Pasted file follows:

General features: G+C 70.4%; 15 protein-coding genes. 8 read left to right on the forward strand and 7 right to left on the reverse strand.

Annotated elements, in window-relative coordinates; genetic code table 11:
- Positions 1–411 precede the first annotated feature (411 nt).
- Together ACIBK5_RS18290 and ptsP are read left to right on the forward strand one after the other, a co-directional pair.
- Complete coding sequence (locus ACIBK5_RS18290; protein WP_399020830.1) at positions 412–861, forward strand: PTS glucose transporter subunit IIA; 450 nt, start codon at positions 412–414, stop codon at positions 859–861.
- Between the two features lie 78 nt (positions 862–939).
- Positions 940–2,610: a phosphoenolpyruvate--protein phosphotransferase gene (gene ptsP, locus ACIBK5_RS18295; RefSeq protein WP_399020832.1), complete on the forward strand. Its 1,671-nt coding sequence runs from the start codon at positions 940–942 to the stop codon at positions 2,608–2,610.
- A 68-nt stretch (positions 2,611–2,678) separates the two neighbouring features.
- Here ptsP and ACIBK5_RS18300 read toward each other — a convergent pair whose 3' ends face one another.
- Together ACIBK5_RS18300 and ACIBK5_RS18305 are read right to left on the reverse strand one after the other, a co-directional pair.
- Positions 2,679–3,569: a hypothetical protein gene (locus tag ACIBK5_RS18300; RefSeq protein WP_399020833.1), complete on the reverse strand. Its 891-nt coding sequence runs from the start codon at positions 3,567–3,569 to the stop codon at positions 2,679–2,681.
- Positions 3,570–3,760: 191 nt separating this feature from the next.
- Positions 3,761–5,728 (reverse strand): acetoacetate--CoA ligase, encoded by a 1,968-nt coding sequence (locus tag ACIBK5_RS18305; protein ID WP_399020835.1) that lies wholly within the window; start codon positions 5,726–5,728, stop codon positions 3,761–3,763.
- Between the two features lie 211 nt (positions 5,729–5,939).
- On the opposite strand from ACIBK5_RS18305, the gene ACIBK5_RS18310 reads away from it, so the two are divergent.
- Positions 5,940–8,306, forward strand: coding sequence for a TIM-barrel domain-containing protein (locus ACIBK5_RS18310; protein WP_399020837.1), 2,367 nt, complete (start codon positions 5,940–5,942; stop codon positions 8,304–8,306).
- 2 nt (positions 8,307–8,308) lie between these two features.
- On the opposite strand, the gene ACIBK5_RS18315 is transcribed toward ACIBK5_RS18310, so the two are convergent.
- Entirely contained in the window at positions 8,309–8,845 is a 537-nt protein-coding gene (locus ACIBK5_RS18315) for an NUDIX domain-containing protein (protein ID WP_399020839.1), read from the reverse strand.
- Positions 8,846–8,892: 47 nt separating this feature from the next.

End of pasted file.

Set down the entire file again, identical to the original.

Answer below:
General features: G+C 70.4%; 15 protein-coding genes. 8 read left to right on the forward strand and 7 right to left on the reverse strand.

Annotated elements, in window-relative coordinates; genetic code table 11:
- Positions 1–411 precede the first annotated feature (411 nt).
- Together ACIBK5_RS18290 and ptsP are read left to right on the forward strand one after the other, a co-directional pair.
- Complete coding sequence (locus ACIBK5_RS18290; protein WP_399020830.1) at positions 412–861, forward strand: PTS glucose transporter subunit IIA; 450 nt, start codon at positions 412–414, stop codon at positions 859–861.
- Between the two features lie 78 nt (positions 862–939).
- Positions 940–2,610: a phosphoenolpyruvate--protein phosphotransferase gene (gene ptsP, locus ACIBK5_RS18295; RefSeq protein WP_399020832.1), complete on the forward strand. Its 1,671-nt coding sequence runs from the start codon at positions 940–942 to the stop codon at positions 2,608–2,610.
- A 68-nt stretch (positions 2,611–2,678) separates the two neighbouring features.
- Here ptsP and ACIBK5_RS18300 read toward each other — a convergent pair whose 3' ends face one another.
- Together ACIBK5_RS18300 and ACIBK5_RS18305 are read right to left on the reverse strand one after the other, a co-directional pair.
- Positions 2,679–3,569: a hypothetical protein gene (locus tag ACIBK5_RS18300; RefSeq protein WP_399020833.1), complete on the reverse strand. Its 891-nt coding sequence runs from the start codon at positions 3,567–3,569 to the stop codon at positions 2,679–2,681.
- Positions 3,570–3,760: 191 nt separating this feature from the next.
- Positions 3,761–5,728 (reverse strand): acetoacetate--CoA ligase, encoded by a 1,968-nt coding sequence (locus tag ACIBK5_RS18305; protein ID WP_399020835.1) that lies wholly within the window; start codon positions 5,726–5,728, stop codon positions 3,761–3,763.
- Between the two features lie 211 nt (positions 5,729–5,939).
- On the opposite strand from ACIBK5_RS18305, the gene ACIBK5_RS18310 reads away from it, so the two are divergent.
- Positions 5,940–8,306, forward strand: coding sequence for a TIM-barrel domain-containing protein (locus ACIBK5_RS18310; protein WP_399020837.1), 2,367 nt, complete (start codon positions 5,940–5,942; stop codon positions 8,304–8,306).
- 2 nt (positions 8,307–8,308) lie between these two features.
- On the opposite strand, the gene ACIBK5_RS18315 is transcribed toward ACIBK5_RS18310, so the two are convergent.
- Entirely contained in the window at positions 8,309–8,845 is a 537-nt protein-coding gene (locus ACIBK5_RS18315) for an NUDIX domain-containing protein (protein ID WP_399020839.1), read from the reverse strand.
- Positions 8,846–8,892: 47 nt separating this feature from the next.